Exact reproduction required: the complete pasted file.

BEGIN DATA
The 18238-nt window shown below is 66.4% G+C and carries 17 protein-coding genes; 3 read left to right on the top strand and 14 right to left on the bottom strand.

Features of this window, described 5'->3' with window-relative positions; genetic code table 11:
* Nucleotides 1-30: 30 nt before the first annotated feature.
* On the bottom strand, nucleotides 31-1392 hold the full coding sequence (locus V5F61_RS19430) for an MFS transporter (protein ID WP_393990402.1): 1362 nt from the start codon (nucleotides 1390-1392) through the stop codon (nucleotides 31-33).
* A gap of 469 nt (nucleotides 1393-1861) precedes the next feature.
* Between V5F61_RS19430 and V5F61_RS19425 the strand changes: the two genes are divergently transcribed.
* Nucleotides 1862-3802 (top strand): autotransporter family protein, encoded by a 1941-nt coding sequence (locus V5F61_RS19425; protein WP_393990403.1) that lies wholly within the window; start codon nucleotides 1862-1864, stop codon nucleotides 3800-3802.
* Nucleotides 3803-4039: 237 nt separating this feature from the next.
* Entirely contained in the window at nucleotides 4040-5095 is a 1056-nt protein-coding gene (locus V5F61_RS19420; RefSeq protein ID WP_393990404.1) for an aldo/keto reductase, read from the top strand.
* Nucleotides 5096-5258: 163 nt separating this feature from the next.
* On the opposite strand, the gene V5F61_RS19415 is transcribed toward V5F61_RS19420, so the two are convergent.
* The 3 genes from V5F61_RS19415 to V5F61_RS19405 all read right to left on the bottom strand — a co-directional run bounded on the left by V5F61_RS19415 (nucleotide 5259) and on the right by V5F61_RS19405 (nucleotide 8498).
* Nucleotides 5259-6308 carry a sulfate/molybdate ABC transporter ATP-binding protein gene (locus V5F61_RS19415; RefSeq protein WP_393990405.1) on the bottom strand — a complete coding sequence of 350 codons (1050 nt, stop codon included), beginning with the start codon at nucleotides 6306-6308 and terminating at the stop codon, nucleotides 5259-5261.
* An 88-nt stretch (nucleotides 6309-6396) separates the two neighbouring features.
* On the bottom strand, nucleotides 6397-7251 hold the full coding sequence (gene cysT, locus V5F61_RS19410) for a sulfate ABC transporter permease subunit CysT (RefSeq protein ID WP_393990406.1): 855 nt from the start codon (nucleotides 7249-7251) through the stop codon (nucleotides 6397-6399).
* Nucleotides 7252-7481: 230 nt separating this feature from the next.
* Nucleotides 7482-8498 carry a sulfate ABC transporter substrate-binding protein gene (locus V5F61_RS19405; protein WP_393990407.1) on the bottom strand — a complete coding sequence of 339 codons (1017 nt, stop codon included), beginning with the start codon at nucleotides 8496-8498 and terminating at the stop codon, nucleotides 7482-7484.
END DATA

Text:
The 18238-nt window shown below is 66.4% G+C and carries 17 protein-coding genes; 3 read left to right on the top strand and 14 right to left on the bottom strand.

Features of this window, described 5'->3' with window-relative positions; genetic code table 11:
* Nucleotides 1-30: 30 nt before the first annotated feature.
* On the bottom strand, nucleotides 31-1392 hold the full coding sequence (locus V5F61_RS19430) for an MFS transporter (protein ID WP_393990402.1): 1362 nt from the start codon (nucleotides 1390-1392) through the stop codon (nucleotides 31-33).
* A gap of 469 nt (nucleotides 1393-1861) precedes the next feature.
* Between V5F61_RS19430 and V5F61_RS19425 the strand changes: the two genes are divergently transcribed.
* Nucleotides 1862-3802 (top strand): autotransporter family protein, encoded by a 1941-nt coding sequence (locus V5F61_RS19425; protein WP_393990403.1) that lies wholly within the window; start codon nucleotides 1862-1864, stop codon nucleotides 3800-3802.
* Nucleotides 3803-4039: 237 nt separating this feature from the next.
* Entirely contained in the window at nucleotides 4040-5095 is a 1056-nt protein-coding gene (locus V5F61_RS19420; RefSeq protein ID WP_393990404.1) for an aldo/keto reductase, read from the top strand.
* Nucleotides 5096-5258: 163 nt separating this feature from the next.
* On the opposite strand, the gene V5F61_RS19415 is transcribed toward V5F61_RS19420, so the two are convergent.
* The 3 genes from V5F61_RS19415 to V5F61_RS19405 all read right to left on the bottom strand — a co-directional run bounded on the left by V5F61_RS19415 (nucleotide 5259) and on the right by V5F61_RS19405 (nucleotide 8498).
* Nucleotides 5259-6308 carry a sulfate/molybdate ABC transporter ATP-binding protein gene (locus V5F61_RS19415; RefSeq protein WP_393990405.1) on the bottom strand — a complete coding sequence of 350 codons (1050 nt, stop codon included), beginning with the start codon at nucleotides 6306-6308 and terminating at the stop codon, nucleotides 5259-5261.
* An 88-nt stretch (nucleotides 6309-6396) separates the two neighbouring features.
* On the bottom strand, nucleotides 6397-7251 hold the full coding sequence (gene cysT, locus V5F61_RS19410) for a sulfate ABC transporter permease subunit CysT (RefSeq protein ID WP_393990406.1): 855 nt from the start codon (nucleotides 7249-7251) through the stop codon (nucleotides 6397-6399).
* Nucleotides 7252-7481: 230 nt separating this feature from the next.
* Nucleotides 7482-8498 carry a sulfate ABC transporter substrate-binding protein gene (locus V5F61_RS19405; protein WP_393990407.1) on the bottom strand — a complete coding sequence of 339 codons (1017 nt, stop codon included), beginning with the start codon at nucleotides 8496-8498 and terminating at the stop codon, nucleotides 7482-7484.